#2 – SANS DFIR Summit

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Conferences / Digital Forensics / Incident Response / Smartphone Forensics

Another year, another SANS DFIR Summit come and gone. What a whirlwind! If you have never been to the DFIR Summit in Austin, TX, I would highly recommend it. This year seemed to have more new people attending than ever before. (I don’t have the official counts, so I don’t know for certain.)

The presentation slides have been posted if you’d like to review them. In roughly 2-3 months, the videos should also be posted to YouTube. A few highlights:

  • #DFIRFIT or Bust – I loved this talk the most. Take a look at the slides to see why. šŸ˜‰
  • Event Trace Logs – Nicole has been researching these for quite some time, and her presentation goes into awesome detail about these logs. If you’ve never examined ETLs, you really should.
  • mac_apt – macOS forensics is my jam. Yogesh’s mac_apt.py pulls [almost] all the things for forensic analysis. Obviously it requires some thought in your analysis to put together a timeline of events, but this script will be a great start in simplifying your efforts.
  • DNSplice – Shelly loves her DNS logs! Her python script helps put extra meaning behind the data.
  • Forensic 4:Cast Awards – Lee puts a lot of thought and love behind these awards, as evidenced by his 10 years of work on them. Congrats to all the winners and runner-ups!

After the conference, the DFIR Summit offers classroom training. This year I signed up for the FOR585 Advanced Smartphone Forensics course. Heather did a phenomenal job teaching the class and really made sure people understood the concepts. She even taught SQLite in a way that actually made sense! (I’ve struggled for years with SQLite queries, but now I can easily write basic queries, join tables, add case statements, and order columns.)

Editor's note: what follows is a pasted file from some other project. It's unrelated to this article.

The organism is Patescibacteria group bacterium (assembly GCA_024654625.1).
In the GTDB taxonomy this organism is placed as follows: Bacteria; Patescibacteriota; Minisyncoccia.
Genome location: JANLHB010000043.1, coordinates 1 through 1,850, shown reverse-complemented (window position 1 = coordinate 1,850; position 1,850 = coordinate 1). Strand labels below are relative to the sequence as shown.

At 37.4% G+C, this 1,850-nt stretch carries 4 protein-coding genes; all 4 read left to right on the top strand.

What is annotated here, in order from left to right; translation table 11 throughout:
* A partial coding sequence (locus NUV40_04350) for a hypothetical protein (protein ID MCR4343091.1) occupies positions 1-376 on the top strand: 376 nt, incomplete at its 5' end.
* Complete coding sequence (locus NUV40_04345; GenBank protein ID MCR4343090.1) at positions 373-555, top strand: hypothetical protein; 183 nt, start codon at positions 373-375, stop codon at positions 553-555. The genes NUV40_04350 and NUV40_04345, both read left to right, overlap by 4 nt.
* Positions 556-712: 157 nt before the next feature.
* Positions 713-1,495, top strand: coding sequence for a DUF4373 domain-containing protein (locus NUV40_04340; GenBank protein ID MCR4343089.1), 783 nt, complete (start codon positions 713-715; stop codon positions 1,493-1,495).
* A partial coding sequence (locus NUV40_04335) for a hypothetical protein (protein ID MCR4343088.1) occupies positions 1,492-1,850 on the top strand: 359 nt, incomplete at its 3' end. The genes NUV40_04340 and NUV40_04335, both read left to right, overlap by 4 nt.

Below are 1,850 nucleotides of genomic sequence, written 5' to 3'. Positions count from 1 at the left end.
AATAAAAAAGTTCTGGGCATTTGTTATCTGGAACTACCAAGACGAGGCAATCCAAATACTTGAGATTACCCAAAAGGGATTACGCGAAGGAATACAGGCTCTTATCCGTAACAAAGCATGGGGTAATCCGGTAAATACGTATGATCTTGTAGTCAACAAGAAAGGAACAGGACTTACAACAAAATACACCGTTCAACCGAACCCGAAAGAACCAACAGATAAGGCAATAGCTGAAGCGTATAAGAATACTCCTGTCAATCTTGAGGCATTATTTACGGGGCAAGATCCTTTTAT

The final highlight of the DFIR Summit was the NetWars challenge. This year SANS added a Coin Slayer challenge where you could win a challenge coin from a particular course, assuming you answered all questions from all four levels correctly. There ended up being seven people who won Coin Slayer coins – two in Reverse-Engineering Malware and five in Smartphone Forensics. I happened to be one of the lucky ones to earn a Smartphone Forensics coin within the final three minutes of the competition.

IMG_2194

All in all, the DFIR Summit was more than worth it! If you get a chance to go, absolutely do it. The Summit will be held in Austin, TX next year July 25-26 (conference) and July 27-Aug 1 (training). Hope to see you there!

5 Comments

  1. keydet89 says

    Stacey, I’d love to hear your thoughts as to why you liked the DFIRFit content.

    Like

    • Iā€™m the one who started #DFIRFIT on Twitter so it was neat to see the concept take off over the past year. Sarah and Heather put a lot of thought and effort into testing the Health data, which I can also appreciate from a forensics perspective. There is more testing yet to complete (as per usual), and it will be interesting to see what else they can uncover.

      Like

  2. keydet89 says

    Stacey,

    Thanks. Not having been there, what does “testing the Health data” refer to?

    Like

  3. Pingback: Week 25 – 2018 – This Week In 4n6

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